Last Saturday, a fine time was had at the opening of SkyCity's new restaurant, Masu. John Key, Judith Collins and Nikki Kaye were all there. In his speech, SkyCity boss Nigel Morrison noted the international success of Japanese restaurants such as Masu and Nobu, mentioning the connection with actor Robert De Niro (Japanese food fanatic and Nobu's co-owner) and why this was all so apt, given De Niro's role in the movie Casino (right). An interesting choice - if the Insider remembers correctly, De Niro's character plays fast and loose with the law while working for the Mafia, and the whole thing ends in murder, car-bombing, drug-taking and general mayhem. Makes arguments over a convention centre seem tame.
Iwi on the inside
The process of putting together an organisation to lead the development and management of Christchurch's convention centre is picking up pace. The Canterbury Earthquake Recovery Authority is tendering for a company to run the operation as design work starts. It is expected the expanding powerbase that is the Ngai Tahu iwi will have a significant say in who gets the job, and may also be keen to have an interest in it.
The blue view
Reactions to Monday's televised scrap between Energy Minister Simon Bridges and TV3's John Campbell provide an interesting insight into how people's politics colour their judgment. While many people declared Bridges the loser of the overheated exchange about oil and gas drilling, in National Party circles he is seen as a hero for tackling the "hand-wringing liberal" Campbell head on.
One last e-bargain
More proof that the internet is changing everything: in Britain, Steven Mitchell has started an online funeral business - CompareTheCoffin.com - to help users save on burial costs. Customers can buy a coffin direct from his online Coffin Shop or put out a tender for a funeral which is then sent to hundreds of funeral directors through an e-bidding engine. The site is attracting 2500 visitors a month, reports the Telegraph news site, which quotes Mitchell as saying: "Everything else in life is available to compare on the internet - so why not funerals?"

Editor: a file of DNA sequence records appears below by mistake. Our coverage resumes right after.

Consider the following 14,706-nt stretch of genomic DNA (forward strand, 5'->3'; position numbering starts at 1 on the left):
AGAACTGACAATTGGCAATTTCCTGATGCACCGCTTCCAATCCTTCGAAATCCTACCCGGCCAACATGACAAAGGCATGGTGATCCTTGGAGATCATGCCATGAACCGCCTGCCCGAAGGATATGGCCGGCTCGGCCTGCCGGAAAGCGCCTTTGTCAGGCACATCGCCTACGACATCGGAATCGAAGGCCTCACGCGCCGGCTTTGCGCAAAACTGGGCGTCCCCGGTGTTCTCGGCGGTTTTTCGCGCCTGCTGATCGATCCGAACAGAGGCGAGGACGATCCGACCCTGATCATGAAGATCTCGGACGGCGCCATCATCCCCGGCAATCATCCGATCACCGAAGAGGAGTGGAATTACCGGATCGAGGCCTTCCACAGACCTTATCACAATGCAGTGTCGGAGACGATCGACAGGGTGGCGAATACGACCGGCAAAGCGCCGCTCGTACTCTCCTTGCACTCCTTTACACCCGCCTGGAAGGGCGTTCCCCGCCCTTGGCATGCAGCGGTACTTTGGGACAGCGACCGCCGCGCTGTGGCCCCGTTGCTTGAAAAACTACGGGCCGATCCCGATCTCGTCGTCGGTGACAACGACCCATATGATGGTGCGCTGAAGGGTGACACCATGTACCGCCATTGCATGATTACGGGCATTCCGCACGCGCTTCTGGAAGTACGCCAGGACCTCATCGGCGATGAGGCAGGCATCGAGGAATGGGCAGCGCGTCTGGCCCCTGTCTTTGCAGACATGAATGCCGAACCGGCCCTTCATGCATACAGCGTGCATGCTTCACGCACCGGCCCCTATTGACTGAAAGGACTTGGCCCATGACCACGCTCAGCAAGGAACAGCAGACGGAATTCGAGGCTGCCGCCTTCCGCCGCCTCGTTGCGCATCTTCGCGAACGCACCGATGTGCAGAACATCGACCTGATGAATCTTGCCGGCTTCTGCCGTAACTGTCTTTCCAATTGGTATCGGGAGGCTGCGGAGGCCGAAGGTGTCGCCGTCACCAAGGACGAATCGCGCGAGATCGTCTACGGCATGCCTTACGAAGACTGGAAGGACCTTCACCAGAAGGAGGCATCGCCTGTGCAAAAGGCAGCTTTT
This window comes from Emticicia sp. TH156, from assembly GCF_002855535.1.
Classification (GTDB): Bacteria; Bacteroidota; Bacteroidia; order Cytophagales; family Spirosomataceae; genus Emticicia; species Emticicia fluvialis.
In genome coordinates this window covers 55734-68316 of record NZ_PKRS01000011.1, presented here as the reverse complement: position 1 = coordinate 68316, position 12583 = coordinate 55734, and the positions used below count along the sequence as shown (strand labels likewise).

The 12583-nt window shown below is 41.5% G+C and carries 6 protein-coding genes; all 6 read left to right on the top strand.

There has been much speculation around Parliament about who will become Labour leader David Cunliffe's press secretary now that Julian Robins, who did the job for David Shearer, has moved on. It is hard not to feel some sympathy for Robins, who gave up a long career in journalism only to become political collateral damage. The gossip about his replacement is focusing on a "well-known journalist" who has a contract to complete. In the meantime, Neale Jones from the EPMU is running the show.
Leaving high office
One of New Zealand's longest- serving political party leaders has stood down and barely anyone noticed. Wellington lawyer Michael Appleby has left the Aotearoa Legalise Cannabis Party's top job after 17 years. The seemingly perpetual candidate tried hard, but never got his party over the 5 per cent threshold. The rise of the Green Party and its former MP Nandor Tanczos resulted in much of the stoner vote leaving the ALCP, and it never came back. The party's new leader is Dunedin journalist Julian Crawford. The title of longest-serving (and surviving) political party leader is now held by the slightly more successful Winston Peters. In the Insider's view, Peter Dunne doesn't count because his party kept changing, although Dunne would doubtless disagree. However, Dunne does hold the title of Father of the House, having served continuously as an MP since 1984. Peters misses out because his tenure has not been continuous.
Housing New Zealand is seeking a private real estate agent to help sell its unwanted properties in the provinces to buyers who qualify for a subsidy under the Government's FirstHome scheme. Some might think the country's largest landlord should be able to handle the work itself, but the state agency wants a real estate company to act as a "master agent" to deal with local agents selling the surplus homes.